Katharina Hauptmann has just published a thrilling article in the Iceland Review about the existence of a Basque-Icelandic pidgin while also discussing the history of the Basques on the island. It’s quite a topsy-turvy tale.
For those not well versed in the finer points of linguistics, we’ll refer to the Wikipedia definition to illustrate what a “pidgin” is:
A pidgin /ˈpɪdʒɪn/ is a grammatically simplified means of communication that develops between two or more groups that do not have a language in common: typically, its vocabulary and grammar are limited and often drawn from several languages. It is most commonly employed in situations such as trade, or where both groups speak languages different from the language of the country in which they reside (but where there is no common language between the groups).
Fundamentally, a pidgin is a simplified means of linguistic communication, as it is constructed impromptu, or by convention, between individuals or groups of people. A pidgin is not the native language of any speech community, but is instead learned as a second language.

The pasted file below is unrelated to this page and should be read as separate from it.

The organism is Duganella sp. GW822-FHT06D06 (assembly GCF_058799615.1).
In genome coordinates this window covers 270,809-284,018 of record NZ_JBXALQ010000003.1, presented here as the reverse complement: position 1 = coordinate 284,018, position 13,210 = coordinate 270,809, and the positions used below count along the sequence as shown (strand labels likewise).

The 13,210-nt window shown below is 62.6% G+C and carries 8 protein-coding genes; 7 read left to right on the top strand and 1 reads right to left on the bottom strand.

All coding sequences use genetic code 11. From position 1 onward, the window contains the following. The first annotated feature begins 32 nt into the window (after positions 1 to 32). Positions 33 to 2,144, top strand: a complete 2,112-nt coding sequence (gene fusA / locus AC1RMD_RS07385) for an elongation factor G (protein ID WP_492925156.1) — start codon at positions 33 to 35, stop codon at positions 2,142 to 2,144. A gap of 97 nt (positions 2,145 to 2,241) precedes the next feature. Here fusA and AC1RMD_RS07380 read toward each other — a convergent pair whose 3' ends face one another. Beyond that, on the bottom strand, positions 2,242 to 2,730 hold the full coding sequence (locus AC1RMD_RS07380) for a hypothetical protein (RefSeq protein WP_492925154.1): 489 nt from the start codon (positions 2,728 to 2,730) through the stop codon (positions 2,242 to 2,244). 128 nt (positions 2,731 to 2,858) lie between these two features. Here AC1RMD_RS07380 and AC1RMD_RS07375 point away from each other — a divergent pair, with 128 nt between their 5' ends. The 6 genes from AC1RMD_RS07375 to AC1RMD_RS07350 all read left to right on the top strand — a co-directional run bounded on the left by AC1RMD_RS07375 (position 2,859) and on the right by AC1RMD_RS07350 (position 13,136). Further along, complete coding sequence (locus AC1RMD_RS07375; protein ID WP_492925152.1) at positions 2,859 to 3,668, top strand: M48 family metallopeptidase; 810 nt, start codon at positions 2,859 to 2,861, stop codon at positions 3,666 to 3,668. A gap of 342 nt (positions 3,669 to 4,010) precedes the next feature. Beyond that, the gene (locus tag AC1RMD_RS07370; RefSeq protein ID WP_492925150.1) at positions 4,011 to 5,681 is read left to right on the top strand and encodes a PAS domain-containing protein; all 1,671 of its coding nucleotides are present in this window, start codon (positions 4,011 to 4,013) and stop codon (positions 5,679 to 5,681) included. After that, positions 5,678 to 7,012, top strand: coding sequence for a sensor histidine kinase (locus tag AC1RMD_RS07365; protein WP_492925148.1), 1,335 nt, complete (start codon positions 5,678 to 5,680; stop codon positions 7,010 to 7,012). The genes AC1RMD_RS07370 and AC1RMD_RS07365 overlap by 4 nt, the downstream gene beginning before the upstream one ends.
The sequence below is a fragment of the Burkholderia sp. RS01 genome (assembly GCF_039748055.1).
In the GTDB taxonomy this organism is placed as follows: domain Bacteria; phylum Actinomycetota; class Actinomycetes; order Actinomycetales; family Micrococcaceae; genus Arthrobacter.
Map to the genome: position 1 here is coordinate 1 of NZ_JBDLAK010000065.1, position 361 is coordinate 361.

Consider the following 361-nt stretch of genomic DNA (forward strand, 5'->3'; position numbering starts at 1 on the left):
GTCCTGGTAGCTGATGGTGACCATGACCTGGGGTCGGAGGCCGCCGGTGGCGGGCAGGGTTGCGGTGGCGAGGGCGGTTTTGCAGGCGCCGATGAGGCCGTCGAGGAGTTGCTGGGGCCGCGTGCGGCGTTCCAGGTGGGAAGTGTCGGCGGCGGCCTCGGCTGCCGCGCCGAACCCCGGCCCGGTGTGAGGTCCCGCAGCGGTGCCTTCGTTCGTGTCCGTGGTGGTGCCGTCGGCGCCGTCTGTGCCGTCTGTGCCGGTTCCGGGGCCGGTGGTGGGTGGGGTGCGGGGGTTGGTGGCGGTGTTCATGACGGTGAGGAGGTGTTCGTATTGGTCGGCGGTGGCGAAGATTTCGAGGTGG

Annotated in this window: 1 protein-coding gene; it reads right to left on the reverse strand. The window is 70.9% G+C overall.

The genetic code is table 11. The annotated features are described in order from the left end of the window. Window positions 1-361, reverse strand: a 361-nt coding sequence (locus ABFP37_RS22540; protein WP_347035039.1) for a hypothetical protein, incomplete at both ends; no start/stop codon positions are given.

We’ve already touched on the Basque presence in Iceland and the existence of this Basque-Icelandic pidgin. But now this report gives us the clearest, deepest view yet on this part of the history of the Basques. Plus, it provides us with a direct link to see the scans of the two glossaries of this pidgin, one from the 17th century, and another from the 18th, written by Icelandic erudite Jóns Ólafssonar úr Grunnavík. It’s worth noting that in the latter, they use the terms “Bizkaia” and “bizkaino”, which were common at the time to use for all Basques.
Iceland Review – 17/1/2013 – Iceland
The Basques in Iceland (KH)
While reading up on the history of the Icelandic language, I came across a rather strange linguistic phenomenon I had never ever heard of before: a Basque-Icelandic pidgin (Basknesk-íslenskt blendingsmál). What? A pidgin language blending the Icelandic and the Basque languages? This seems like a very unlikely match.
Arnastofnun – – Island
Last Updated on Dec 20, 2020 by About Basque Country